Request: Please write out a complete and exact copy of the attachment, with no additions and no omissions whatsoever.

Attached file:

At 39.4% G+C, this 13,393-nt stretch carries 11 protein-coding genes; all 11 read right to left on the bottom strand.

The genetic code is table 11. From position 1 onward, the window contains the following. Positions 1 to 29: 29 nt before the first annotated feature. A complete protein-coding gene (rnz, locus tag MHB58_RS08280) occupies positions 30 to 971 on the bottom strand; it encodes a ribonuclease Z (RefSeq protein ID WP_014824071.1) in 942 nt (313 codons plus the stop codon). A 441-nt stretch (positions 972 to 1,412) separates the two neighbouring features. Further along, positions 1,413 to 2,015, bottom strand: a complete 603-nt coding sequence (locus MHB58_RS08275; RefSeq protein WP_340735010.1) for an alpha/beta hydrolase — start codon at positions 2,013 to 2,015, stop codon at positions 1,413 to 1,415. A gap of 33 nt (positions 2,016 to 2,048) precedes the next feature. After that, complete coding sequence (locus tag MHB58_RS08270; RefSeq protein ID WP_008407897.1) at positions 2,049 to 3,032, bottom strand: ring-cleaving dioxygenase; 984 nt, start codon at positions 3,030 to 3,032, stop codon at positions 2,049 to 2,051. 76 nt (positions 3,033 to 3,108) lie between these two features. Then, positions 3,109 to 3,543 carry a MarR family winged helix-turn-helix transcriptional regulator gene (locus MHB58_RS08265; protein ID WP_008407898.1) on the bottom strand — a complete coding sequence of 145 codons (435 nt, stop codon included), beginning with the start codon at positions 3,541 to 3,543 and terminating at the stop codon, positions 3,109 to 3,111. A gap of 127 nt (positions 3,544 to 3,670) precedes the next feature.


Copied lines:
At 39.4% G+C, this 13,393-nt stretch carries 11 protein-coding genes; all 11 read right to left on the bottom strand.

The genetic code is table 11. From position 1 onward, the window contains the following. Positions 1 to 29: 29 nt before the first annotated feature. A complete protein-coding gene (rnz, locus tag MHB58_RS08280) occupies positions 30 to 971 on the bottom strand; it encodes a ribonuclease Z (RefSeq protein ID WP_014824071.1) in 942 nt (313 codons plus the stop codon). A 441-nt stretch (positions 972 to 1,412) separates the two neighbouring features. Further along, positions 1,413 to 2,015, bottom strand: a complete 603-nt coding sequence (locus MHB58_RS08275; RefSeq protein WP_340735010.1) for an alpha/beta hydrolase — start codon at positions 2,013 to 2,015, stop codon at positions 1,413 to 1,415. A gap of 33 nt (positions 2,016 to 2,048) precedes the next feature. After that, complete coding sequence (locus tag MHB58_RS08270; RefSeq protein ID WP_008407897.1) at positions 2,049 to 3,032, bottom strand: ring-cleaving dioxygenase; 984 nt, start codon at positions 3,030 to 3,032, stop codon at positions 2,049 to 2,051. 76 nt (positions 3,033 to 3,108) lie between these two features. Then, positions 3,109 to 3,543 carry a MarR family winged helix-turn-helix transcriptional regulator gene (locus MHB58_RS08265; protein ID WP_008407898.1) on the bottom strand — a complete coding sequence of 145 codons (435 nt, stop codon included), beginning with the start codon at positions 3,541 to 3,543 and terminating at the stop codon, positions 3,109 to 3,111. A gap of 127 nt (positions 3,544 to 3,670) precedes the next feature.